The proposed four-year study requests funds to extend the scope of our ongoing research on the mental health of Cambodian refugees. The baseline study recruited a household, probability sample of residents from the largest single community of Cambodian refugees in the US. The findings from the baseline study revealed high levels of psychopathology, high levels of mental health service seeking, poor self-rated physical health, and low socioeconomic status among Cambodian refugees. These poor psychological, physical and financial outcomes, occurring more than two-decades after resettlement, suggest a need for improvement in the integration and treatment of refugee populations. The proposed research is designed to provide an empirical basis for making these improvements. The proposed research would attempt to re-interview all 527 participants approximately 4 years after the baseline interview. As before, all interviews would be conducted in Khmer by trained lay interviewers, and take place in participants'homes. Participants would also be asked to provide a blood sample to assess risk factors for stroke. Additional information would be gleaned from focus groups with service providers and review of service records. The application has three specific aims: (1) To identify possible changes in mental health treatments that would improve the psychological outcomes of refugees;(2) To determine the extent to which trauma exposure, and its psychological sequelae, affect the physical health of refugees;and (3) To document the temporal sequence underlying the observed co-occurrence of low socio-economic status (SES) and mental health problems in refugee populations. The proposed research is directly relevant to two of the "highest priorities" of NIMH: relieving the suffering of people with mental disorders and identifying new approaches to address the needs of special populations. The US admitted more than 2.4 million refugees since 1980, many of whom have psychological problems associated with their traumatic experiences. Documenting the potential impact of trauma exposure and its sequelue on physical and socioeconomic well- being, and identifying possible areas for improvements of mental health treatments for refugees are public health issues of paramount importance.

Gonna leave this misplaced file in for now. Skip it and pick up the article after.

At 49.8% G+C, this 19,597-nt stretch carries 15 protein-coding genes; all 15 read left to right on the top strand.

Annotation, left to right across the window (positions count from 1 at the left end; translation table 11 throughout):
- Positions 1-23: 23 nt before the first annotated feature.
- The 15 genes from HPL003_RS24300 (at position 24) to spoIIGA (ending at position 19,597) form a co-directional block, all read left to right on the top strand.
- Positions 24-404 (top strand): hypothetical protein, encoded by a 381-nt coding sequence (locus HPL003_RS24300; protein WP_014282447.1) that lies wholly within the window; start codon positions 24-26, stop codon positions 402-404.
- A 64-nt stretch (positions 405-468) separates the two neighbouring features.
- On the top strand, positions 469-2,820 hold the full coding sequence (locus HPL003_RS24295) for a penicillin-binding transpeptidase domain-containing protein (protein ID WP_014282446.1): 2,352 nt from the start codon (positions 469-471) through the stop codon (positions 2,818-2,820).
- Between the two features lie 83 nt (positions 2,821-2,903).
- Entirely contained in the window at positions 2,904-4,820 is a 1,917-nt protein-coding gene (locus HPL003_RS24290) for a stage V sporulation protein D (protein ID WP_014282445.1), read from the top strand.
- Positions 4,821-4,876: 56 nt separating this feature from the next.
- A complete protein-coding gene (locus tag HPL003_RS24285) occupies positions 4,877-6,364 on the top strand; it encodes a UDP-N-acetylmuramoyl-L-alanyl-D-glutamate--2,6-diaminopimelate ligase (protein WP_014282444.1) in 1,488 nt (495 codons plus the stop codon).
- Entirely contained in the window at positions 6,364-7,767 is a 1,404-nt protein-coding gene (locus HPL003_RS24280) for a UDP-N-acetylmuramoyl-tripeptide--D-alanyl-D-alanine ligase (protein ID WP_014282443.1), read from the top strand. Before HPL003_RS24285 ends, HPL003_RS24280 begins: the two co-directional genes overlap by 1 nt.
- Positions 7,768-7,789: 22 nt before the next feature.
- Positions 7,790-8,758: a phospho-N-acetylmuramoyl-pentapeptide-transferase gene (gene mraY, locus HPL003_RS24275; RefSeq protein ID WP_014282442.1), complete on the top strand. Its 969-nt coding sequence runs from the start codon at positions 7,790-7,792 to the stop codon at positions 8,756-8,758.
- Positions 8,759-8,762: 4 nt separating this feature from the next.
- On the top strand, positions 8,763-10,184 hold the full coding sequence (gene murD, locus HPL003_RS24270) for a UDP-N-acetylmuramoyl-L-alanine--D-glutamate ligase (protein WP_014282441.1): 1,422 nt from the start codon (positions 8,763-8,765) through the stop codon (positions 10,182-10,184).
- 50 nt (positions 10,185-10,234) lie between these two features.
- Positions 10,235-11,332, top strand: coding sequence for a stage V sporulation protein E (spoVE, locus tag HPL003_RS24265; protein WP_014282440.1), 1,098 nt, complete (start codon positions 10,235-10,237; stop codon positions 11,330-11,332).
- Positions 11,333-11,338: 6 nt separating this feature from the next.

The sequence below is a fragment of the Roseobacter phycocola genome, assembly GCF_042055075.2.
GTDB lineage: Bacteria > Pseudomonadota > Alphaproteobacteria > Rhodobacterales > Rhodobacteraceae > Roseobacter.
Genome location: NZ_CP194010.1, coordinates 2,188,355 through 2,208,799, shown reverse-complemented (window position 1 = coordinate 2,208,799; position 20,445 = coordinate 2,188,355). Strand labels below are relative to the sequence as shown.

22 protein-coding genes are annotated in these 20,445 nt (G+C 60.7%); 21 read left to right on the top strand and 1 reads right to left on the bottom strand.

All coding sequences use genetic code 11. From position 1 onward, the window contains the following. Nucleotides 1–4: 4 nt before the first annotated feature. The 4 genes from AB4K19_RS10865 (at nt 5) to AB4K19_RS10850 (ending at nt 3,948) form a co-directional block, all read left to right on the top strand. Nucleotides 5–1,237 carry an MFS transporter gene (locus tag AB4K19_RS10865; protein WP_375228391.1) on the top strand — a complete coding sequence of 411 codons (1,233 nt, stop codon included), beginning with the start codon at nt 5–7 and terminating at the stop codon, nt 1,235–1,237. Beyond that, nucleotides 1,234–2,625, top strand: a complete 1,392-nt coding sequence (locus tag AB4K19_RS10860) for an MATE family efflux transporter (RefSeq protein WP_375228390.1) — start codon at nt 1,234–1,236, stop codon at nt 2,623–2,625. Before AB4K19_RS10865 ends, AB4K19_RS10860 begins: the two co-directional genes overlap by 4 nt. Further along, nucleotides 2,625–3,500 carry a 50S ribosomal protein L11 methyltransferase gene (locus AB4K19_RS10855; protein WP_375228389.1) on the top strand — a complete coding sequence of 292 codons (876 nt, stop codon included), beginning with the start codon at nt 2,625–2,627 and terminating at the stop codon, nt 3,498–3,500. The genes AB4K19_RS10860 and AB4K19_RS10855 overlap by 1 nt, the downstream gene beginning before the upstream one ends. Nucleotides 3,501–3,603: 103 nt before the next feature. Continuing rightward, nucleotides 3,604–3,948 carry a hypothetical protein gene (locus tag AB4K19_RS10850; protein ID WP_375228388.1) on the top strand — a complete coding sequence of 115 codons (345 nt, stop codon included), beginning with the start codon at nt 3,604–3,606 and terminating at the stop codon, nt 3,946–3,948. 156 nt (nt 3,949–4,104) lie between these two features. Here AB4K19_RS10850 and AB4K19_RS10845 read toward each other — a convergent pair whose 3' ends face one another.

Public Health Relevance

Large numbers of Cambodian refugees suffer from poor mental health, poor physical health, and low socioeconomic status, more that two decades after resettlement in the US. The proposed research seeks to provide information needed to improve mental health services offered to this refugee group. The results of this study should also be applicable to other current and future refugees.

Agency
National Institute of Health (NIH)
Institute
National Institute of Mental Health (NIMH)
Type
Research Project (R01)
Project #
5R01MH059555-08
Application #
8302375
Study Section
Behavioral Genetics and Epidemiology Study Section (BGES)
Program Officer
Tuma, Farris K
Project Start
2000-08-10
Project End
2013-11-30
Budget Start
2012-06-01
Budget End
2013-11-30
Support Year
8
Fiscal Year
2012
Total Cost
$382,581
Indirect Cost
$189,962
Name
Rand Corporation
Department
Type
DUNS #
006914071
City
Santa Monica
State
CA
Country
United States
Zip Code
90401
Wong, Eunice C; Marshall, Grant N; Schell, Terry L et al. (2011) The unusually poor physical health status of Cambodian refugees two decades after resettlement. J Immigr Minor Health 13:876-82
Elliott, Marc N; McCaffrey, Daniel; Perlman, Judith et al. (2009) USE OF EXPERT RATINGS AS SAMPLING STRATA FOR A MORE COST-EFFECTIVE PROBABILITY SAMPLE OF A RARE POPULATION. Public Opin Q 73:56-73
D'Amico, Elizabeth J; Schell, Terry L; Marshall, Grant N et al. (2007) Problem drinking among Cambodian refugees in the United States: how big of a problem is it? J Stud Alcohol Drugs 68:11-7
Palmieri, Patrick A; Marshall, Grant N; Schell, Terry L (2007) Confirmatory factor analysis of posttraumatic stress symptoms in Cambodian refugees. J Trauma Stress 20:207-16
Marshall, Grant N; Berthold, S Megan; Schell, Terry L et al. (2006) Rates and correlates of seeking mental health services among Cambodian refugees. Am J Public Health 96:1829-35
Marshall, Grant N; Schell, Terry L; Elliott, Marc N et al. (2005) Mental health of Cambodian refugees 2 decades after resettlement in the United States. JAMA 294:571-9